I also find the word 'sightseeing' a bit awkward - I would translate this sentence as 'I am touring the old town'. I find this easier on the ear, and also it makes for a more literal translation than 'sightseeing in', but it might still not be a common way to say it in English


I was given 'touring the old town' instead of 'visiting', and I think this is a case where it suggests transport (coach, bike) whereas the most likely in an old town is that you'd walk.


Why can't I say visiting the old town - does it only translate as sightseeing?


“Zwiedzać” always describes the active process of walking around a place, seeing the sights etc. “Odwiedzać” has a much broader sense, but it is basically used for the passive process of going to a place and simply being there.

We cannot accept “to visit” here, as it changes the meaning of the sentence. If it said “Odwiedzam stare miasto” then sure – “I am visiting the old town” would be the default translation.


I wrote "I'm exploring the old town," but they didn't buy it.


Exploring isn't the same as sightseeing.


This is a question for English speakers.

On the Polish side

zwiedzać- see a place while taking a walk or travelling through it pwn.sjp.pl
or get to know a place during travel or a walk wsjp.pl


As a native English speaker, I would never use the verb "to sightsee". Instead, you can say, for example, "I'm going sightseeing." For me, zwiedzac means to visit.


"I'm going sightseeing" feels just right to this UK Englishman. The Poles here seem to use zwiedzac to express this, whereas odwiedzać means to visit.

EDIT: After reading the 50+ posts of this topic, I recommend promoting "I am going sightseeing in the old town" to Preferred Translation. It's good English and an accurate translation - just what Duo needs.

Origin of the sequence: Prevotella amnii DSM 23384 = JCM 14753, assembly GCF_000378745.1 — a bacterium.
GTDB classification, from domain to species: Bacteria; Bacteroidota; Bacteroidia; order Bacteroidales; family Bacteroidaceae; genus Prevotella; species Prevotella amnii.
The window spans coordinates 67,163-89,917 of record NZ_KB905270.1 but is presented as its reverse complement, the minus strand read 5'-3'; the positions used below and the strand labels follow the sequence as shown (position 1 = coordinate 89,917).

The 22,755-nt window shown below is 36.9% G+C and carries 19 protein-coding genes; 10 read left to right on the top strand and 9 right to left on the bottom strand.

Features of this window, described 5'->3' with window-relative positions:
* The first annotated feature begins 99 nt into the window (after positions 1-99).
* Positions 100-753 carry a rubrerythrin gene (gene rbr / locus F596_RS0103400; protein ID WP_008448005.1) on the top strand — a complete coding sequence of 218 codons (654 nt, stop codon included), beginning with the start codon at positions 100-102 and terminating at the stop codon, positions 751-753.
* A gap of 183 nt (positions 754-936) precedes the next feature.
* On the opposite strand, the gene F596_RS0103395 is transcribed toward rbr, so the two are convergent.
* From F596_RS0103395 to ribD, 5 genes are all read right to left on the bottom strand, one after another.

[28 Jan 2019]


But... doesn't it sound like I am on my way to the Old Town, not already there?


Just a heads-up to let you know I've just reworked my 28 Jan 2019 post.

to go sightseeing is a "compound verb", resolving the ambiguity and excluding Jellei's alternative interpretation "I am on my way to the Old Town, not already there".

[3 May 2019 09:17 UTC]


EDITED 2 May 2019 09:36 UTC
Today, on revisiting this thread, I find I must reverse my original answer (D__n, it could, too! - I forgot going's ambiguity.) because I forgot that to go sightseeing can only be read as a compound verb [probably not the correct linguistic terminology...].

The two consecutive actions implied in Jellei's query are expressed by:

  • I'm going to the Old Town to go sightseeing. – or:
  • I'm on my way to the Old Town to go sightseeing.

BTW People from my home town (near Manchester, UK) might well use the horribly colloquial but absolutely unambiguous "I'm doing the tourist(y) thingy in Warsaw" – which Duo hopefully rejects!

thingy: rzecz (PL); Dingsbums (Ger.)
the tourist(y) thingy: what tourists do


I see your point. So the only way round it would be 'I am sightseeing in the Old Town'.


in English we visit people just to be there with them but we visit places to look around them. a bit of sightseeing is implied. if we are not going to do any sightseeing we just say we are going there, not that we are visiting. so i think you should accept visit in the implied context of this sentence.


YES, this is for English speakers who often use the word "visit" instead of sightsee.


does it mean you would use visit?


I would, yes. As Mascha said, we wouldn't really use 'sightsee' as a verb on its own, but with the verb 'go'. The best one word verb equivalent would be 'tour' or 'visit'.